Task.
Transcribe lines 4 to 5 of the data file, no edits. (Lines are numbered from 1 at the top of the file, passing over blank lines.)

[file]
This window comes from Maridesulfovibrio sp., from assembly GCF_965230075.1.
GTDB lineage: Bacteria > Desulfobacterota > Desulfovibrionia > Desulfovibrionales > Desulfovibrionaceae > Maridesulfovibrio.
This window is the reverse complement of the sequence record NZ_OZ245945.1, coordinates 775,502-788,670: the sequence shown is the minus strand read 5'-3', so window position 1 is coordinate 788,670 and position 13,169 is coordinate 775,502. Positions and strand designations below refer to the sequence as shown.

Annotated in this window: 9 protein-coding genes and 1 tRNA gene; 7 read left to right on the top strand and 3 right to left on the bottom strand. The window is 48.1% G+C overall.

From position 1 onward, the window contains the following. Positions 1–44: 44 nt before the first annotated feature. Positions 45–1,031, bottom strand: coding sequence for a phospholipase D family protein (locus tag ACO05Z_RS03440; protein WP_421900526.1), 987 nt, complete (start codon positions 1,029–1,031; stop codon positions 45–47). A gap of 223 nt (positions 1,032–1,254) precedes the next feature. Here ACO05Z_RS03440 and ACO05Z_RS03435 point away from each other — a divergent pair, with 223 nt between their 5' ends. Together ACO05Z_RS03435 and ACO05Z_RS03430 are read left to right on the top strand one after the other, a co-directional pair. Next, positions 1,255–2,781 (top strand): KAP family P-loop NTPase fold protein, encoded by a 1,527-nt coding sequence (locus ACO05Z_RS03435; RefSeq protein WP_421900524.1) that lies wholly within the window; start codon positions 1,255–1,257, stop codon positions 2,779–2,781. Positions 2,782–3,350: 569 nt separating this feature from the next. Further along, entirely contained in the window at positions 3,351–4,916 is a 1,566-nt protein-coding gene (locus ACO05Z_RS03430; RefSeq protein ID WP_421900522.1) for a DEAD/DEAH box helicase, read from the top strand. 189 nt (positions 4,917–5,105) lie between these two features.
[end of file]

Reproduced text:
Annotated in this window: 9 protein-coding genes and 1 tRNA gene; 7 read left to right on the top strand and 3 right to left on the bottom strand. The window is 48.1% G+C overall.

From position 1 onward, the window contains the following. Positions 1–44: 44 nt before the first annotated feature. Positions 45–1,031, bottom strand: coding sequence for a phospholipase D family protein (locus tag ACO05Z_RS03440; protein WP_421900526.1), 987 nt, complete (start codon positions 1,029–1,031; stop codon positions 45–47). A gap of 223 nt (positions 1,032–1,254) precedes the next feature. Here ACO05Z_RS03440 and ACO05Z_RS03435 point away from each other — a divergent pair, with 223 nt between their 5' ends. Together ACO05Z_RS03435 and ACO05Z_RS03430 are read left to right on the top strand one after the other, a co-directional pair. Next, positions 1,255–2,781 (top strand): KAP family P-loop NTPase fold protein, encoded by a 1,527-nt coding sequence (locus ACO05Z_RS03435; RefSeq protein WP_421900524.1) that lies wholly within the window; start codon positions 1,255–1,257, stop codon positions 2,779–2,781. Positions 2,782–3,350: 569 nt separating this feature from the next. Further along, entirely contained in the window at positions 3,351–4,916 is a 1,566-nt protein-coding gene (locus ACO05Z_RS03430; RefSeq protein ID WP_421900522.1) for a DEAD/DEAH box helicase, read from the top strand. 189 nt (positions 4,917–5,105) lie between these two features.